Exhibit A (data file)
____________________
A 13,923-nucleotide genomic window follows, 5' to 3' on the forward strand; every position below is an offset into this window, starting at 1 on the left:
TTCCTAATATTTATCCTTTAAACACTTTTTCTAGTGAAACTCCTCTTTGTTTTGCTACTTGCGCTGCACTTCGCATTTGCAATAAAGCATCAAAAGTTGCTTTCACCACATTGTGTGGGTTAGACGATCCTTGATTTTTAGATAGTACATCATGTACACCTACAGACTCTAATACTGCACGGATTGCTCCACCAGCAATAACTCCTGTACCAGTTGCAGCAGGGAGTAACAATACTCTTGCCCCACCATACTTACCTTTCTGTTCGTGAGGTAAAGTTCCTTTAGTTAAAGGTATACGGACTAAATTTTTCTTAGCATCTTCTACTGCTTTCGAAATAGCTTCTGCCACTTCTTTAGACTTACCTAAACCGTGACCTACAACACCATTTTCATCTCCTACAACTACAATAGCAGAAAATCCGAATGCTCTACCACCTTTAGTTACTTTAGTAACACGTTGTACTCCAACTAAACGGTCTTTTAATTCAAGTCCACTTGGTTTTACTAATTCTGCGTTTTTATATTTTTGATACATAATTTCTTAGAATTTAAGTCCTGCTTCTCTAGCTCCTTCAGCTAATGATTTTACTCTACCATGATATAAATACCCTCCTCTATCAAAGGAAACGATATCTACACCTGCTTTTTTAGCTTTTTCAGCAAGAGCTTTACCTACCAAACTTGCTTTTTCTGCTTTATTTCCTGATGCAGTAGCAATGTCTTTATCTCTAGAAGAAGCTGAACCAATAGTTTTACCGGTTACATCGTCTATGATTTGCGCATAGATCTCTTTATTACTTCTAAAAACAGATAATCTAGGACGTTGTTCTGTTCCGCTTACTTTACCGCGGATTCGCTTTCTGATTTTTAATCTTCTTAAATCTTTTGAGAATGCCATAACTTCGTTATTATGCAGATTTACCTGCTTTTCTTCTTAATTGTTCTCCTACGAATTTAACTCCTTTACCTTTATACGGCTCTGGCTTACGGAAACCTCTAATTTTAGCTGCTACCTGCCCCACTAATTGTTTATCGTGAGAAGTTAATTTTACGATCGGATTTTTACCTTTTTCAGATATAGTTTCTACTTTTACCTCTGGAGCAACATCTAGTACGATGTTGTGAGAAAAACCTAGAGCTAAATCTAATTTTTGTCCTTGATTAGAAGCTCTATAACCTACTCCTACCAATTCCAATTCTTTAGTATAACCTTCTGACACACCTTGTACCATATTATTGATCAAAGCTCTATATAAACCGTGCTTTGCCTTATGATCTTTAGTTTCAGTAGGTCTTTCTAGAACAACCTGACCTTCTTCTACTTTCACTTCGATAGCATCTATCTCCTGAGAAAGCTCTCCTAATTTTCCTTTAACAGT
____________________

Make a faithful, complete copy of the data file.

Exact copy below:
A 13,923-nucleotide genomic window follows, 5' to 3' on the forward strand; every position below is an offset into this window, starting at 1 on the left:
TTCCTAATATTTATCCTTTAAACACTTTTTCTAGTGAAACTCCTCTTTGTTTTGCTACTTGCGCTGCACTTCGCATTTGCAATAAAGCATCAAAAGTTGCTTTCACCACATTGTGTGGGTTAGACGATCCTTGATTTTTAGATAGTACATCATGTACACCTACAGACTCTAATACTGCACGGATTGCTCCACCAGCAATAACTCCTGTACCAGTTGCAGCAGGGAGTAACAATACTCTTGCCCCACCATACTTACCTTTCTGTTCGTGAGGTAAAGTTCCTTTAGTTAAAGGTATACGGACTAAATTTTTCTTAGCATCTTCTACTGCTTTCGAAATAGCTTCTGCCACTTCTTTAGACTTACCTAAACCGTGACCTACAACACCATTTTCATCTCCTACAACTACAATAGCAGAAAATCCGAATGCTCTACCACCTTTAGTTACTTTAGTAACACGTTGTACTCCAACTAAACGGTCTTTTAATTCAAGTCCACTTGGTTTTACTAATTCTGCGTTTTTATATTTTTGATACATAATTTCTTAGAATTTAAGTCCTGCTTCTCTAGCTCCTTCAGCTAATGATTTTACTCTACCATGATATAAATACCCTCCTCTATCAAAGGAAACGATATCTACACCTGCTTTTTTAGCTTTTTCAGCAAGAGCTTTACCTACCAAACTTGCTTTTTCTGCTTTATTTCCTGATGCAGTAGCAATGTCTTTATCTCTAGAAGAAGCTGAACCAATAGTTTTACCGGTTACATCGTCTATGATTTGCGCATAGATCTCTTTATTACTTCTAAAAACAGATAATCTAGGACGTTGTTCTGTTCCGCTTACTTTACCGCGGATTCGCTTTCTGATTTTTAATCTTCTTAAATCTTTTGAGAATGCCATAACTTCGTTATTATGCAGATTTACCTGCTTTTCTTCTTAATTGTTCTCCTACGAATTTAACTCCTTTACCTTTATACGGCTCTGGCTTACGGAAACCTCTAATTTTAGCTGCTACCTGCCCCACTAATTGTTTATCGTGAGAAGTTAATTTTACGATCGGATTTTTACCTTTTTCAGATATAGTTTCTACTTTTACCTCTGGAGCAACATCTAGTACGATGTTGTGAGAAAAACCTAGAGCTAAATCTAATTTTTGTCCTTGATTAGAAGCTCTATAACCTACTCCTACCAATTCCAATTCTTTAGTATAACCTTCTGACACACCTTGTACCATATTATTGATCAAAGCTCTATATAAACCGTGCTTTGCCTTATGATCTTTAGTTTCAGTAGGTCTTTCTAGAACAACCTGACCTTCTTCTACTTTCACTTCGATAGCATCTATCTCCTGAGAAAGCTCTCCTAATTTTCCTTTAACAGT